Laws are always changing when it comes to real estate, and in Portland, the new Fair Access In Renting (F.A.I.R.) Act has just been implements, and the new laws that are included in that ordinance have some very serious implications.
These are important things you need to know if you’re renting out a property in Portland. While we aren’t attorneys at Mynd, we are experts in Portland property management. Talk to a lawyer if you need real legal advice, and if you’d like to hear more about what this means for your rental property, we’re giving you a summary of what’s going on.
Today, we’re focused on security deposits and all the things that have changed since March 1 in how landlords can collect, hold, and return deposits. Let’s look at a quick overview of some new requirements.
Security Deposit Disclosures and Interest
Landlords are now required to disclose the financial institution and address where a resident’s security deposit is being held. It’s probably easiest to include this information in your lease agreement. You have it in writing, and tenants can access it.
You also have to disclose if the account that’s holding the money is an interest bearing account or not. If you’re earning interest, the rules imposed are onerous. You’ll need to do some detailed accounting that’s so difficult, you may want to reconsider using an account that earns interest. We aren’t saying you shouldn’t; but, for all practical purposes, we would recommend you hold your resident’s security deposit in a non-interest bearing account. This takes away the ability of a landlord to use security deposit as working capital.
Portland Security Deposit Amounts
This law also imposes a limit on the amount that can be charged in a security deposit. There’s a ceiling that’s equivalent to one month of rent. This is fairly common, and if you’re renting to a high-risk resident, you can go up to a security deposit that’s equal to one-and-a-half month’s rent. It still puts a lot of risk on landlords.
Mandatory Condition Reports and Depreciation Schedules
The biggest implication of this new law as it pertains to security deposits is that owners now have to prepare a mandatory condition report. Not only that, the ongoing maintenance has to be included in the condition report throughout the tenancy. This basically turns property managers and landlords into accountants who have to track deprecation on all assets in a rental property.
When your resident moves into your property, it’s normal to have a move-in condition report that reflects the condition of the property before your resident takes possession. It’s an opportunity to walk around and identify any imperfections that aren’t normal wear and tear.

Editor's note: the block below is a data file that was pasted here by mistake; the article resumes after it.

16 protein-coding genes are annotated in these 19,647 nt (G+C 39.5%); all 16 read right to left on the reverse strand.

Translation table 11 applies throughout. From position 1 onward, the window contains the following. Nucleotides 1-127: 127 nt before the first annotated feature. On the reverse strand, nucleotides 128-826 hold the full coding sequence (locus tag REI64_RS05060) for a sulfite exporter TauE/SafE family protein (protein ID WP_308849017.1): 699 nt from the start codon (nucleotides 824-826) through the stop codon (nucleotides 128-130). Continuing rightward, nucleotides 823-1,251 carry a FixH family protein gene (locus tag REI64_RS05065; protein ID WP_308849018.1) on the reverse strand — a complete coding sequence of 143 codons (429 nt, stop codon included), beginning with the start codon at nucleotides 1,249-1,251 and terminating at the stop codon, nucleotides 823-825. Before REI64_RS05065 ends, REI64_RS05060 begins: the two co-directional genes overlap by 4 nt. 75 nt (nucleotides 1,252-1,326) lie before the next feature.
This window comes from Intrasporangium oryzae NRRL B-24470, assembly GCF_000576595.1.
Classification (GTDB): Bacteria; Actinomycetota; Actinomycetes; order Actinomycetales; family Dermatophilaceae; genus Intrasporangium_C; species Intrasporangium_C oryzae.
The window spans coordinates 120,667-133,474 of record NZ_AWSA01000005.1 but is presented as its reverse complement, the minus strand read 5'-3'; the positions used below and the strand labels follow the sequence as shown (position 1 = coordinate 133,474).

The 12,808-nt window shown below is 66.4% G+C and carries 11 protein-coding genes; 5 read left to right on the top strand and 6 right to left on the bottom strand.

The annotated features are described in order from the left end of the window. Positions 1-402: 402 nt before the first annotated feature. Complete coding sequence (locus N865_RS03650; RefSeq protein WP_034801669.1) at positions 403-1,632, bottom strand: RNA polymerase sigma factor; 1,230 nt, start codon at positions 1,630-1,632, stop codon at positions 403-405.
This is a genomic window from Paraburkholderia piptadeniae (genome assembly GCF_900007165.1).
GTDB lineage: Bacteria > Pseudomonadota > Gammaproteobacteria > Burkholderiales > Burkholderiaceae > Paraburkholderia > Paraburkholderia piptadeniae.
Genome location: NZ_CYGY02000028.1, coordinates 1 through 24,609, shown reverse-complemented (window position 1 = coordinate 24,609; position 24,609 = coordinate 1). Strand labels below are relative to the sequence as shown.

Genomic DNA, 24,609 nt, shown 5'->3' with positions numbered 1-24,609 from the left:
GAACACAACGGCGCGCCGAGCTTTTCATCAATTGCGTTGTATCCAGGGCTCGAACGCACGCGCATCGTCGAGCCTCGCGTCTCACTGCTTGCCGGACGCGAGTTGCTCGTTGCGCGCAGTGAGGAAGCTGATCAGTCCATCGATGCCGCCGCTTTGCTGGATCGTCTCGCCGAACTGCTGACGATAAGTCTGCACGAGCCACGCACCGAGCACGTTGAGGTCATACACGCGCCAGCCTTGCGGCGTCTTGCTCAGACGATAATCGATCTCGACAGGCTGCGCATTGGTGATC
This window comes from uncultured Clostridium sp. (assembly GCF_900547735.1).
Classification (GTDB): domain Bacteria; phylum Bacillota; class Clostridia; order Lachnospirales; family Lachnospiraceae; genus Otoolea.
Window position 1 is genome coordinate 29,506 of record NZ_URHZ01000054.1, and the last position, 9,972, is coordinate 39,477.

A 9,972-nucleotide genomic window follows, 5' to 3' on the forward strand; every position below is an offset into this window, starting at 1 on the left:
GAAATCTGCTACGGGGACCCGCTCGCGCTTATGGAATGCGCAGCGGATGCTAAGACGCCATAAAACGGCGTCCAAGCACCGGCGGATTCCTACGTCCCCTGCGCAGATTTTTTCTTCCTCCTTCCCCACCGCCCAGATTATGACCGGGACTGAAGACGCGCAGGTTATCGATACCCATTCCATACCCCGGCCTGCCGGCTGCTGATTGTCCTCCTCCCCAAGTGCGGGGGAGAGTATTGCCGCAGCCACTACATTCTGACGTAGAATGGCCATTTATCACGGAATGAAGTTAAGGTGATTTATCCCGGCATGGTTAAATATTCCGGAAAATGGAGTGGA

This requirement expands on that practice.
Now, landlords must identify all the appliances in the rental property. You have to list what’s included, such as the washer and dryer, the dishwasher, the microwave, the stove, the fridge, and any other appliances that are provided. You’ll need to identify those appliances and disclose the actual age of the appliance and the estimated value.
The City of Portland has provided some rules on how to depreciate these appliances.
Appliances must be assumed to depreciate over 15 years. I don’t know how many of you get 15 years out of a dishwasher, but that’s the standard that now has to be used. So, you’re identifying the age of each appliance and the value. You have to support that information as well. You can’t just say that your dishwasher is seven years old and that you spent $500 on it. You’ll need documentation.
Assuming you can prove that your dishwasher is seven years old and was purchased for $500, you’ll have to divide by 15 to get the value today. Then, going forward, there’s an ongoing recordkeeping requirement for any maintenance that’s performed on that dishwasher. If there’s a repair or damage to the dishwasher, you’ll have to document it and add the information to your condition report so you can adjust the depreciation schedule.
There may be damage to that dishwasher when your residents are moving out. Maybe a child jumped on the dishwasher door when it was open and bent it. You can’t just make a random deduction for the cost of that door. You have to calculate the exact depreciation and value.
There now needs to be an effort throughout the tenancy to document and depreciate each appliance in your rental property. Condition reports aren’t just for move-in and move-out anymore.
If it seems like this new legislation is making it impossible to self-manage, you’re right. If you’re a landlord with a career of your own and a family to take care of, finding the time to manage your property and stay up to date with the laws is nearly impossible. You should be very nervous about how these laws will affect what you do and how you manage.
The risk is too high, especially when you consider the amount of money that’s at stake. Your investments are your financial stability, and you don’t want to bring any extra liability onto yourself. Remember – your rental homes are small businesses, and you need to protect them.
If you need some help talking through these complex issues, contact us at Mynd Property Management. We’re happy to help you manage these new legal burdens and talk to you about the new normal in Portland property management.
You can also visit our Facebook group of investors, which is called Master Mynd. It’s a real estate investors’ club, where you can exchange ideas with other owners. Check out our weekly podcast as well, called The Myndful Investor. We invite leaders in real estate and property management to talk about their success and, more importantly, their failures. There’s a lot to learn from this relatable content.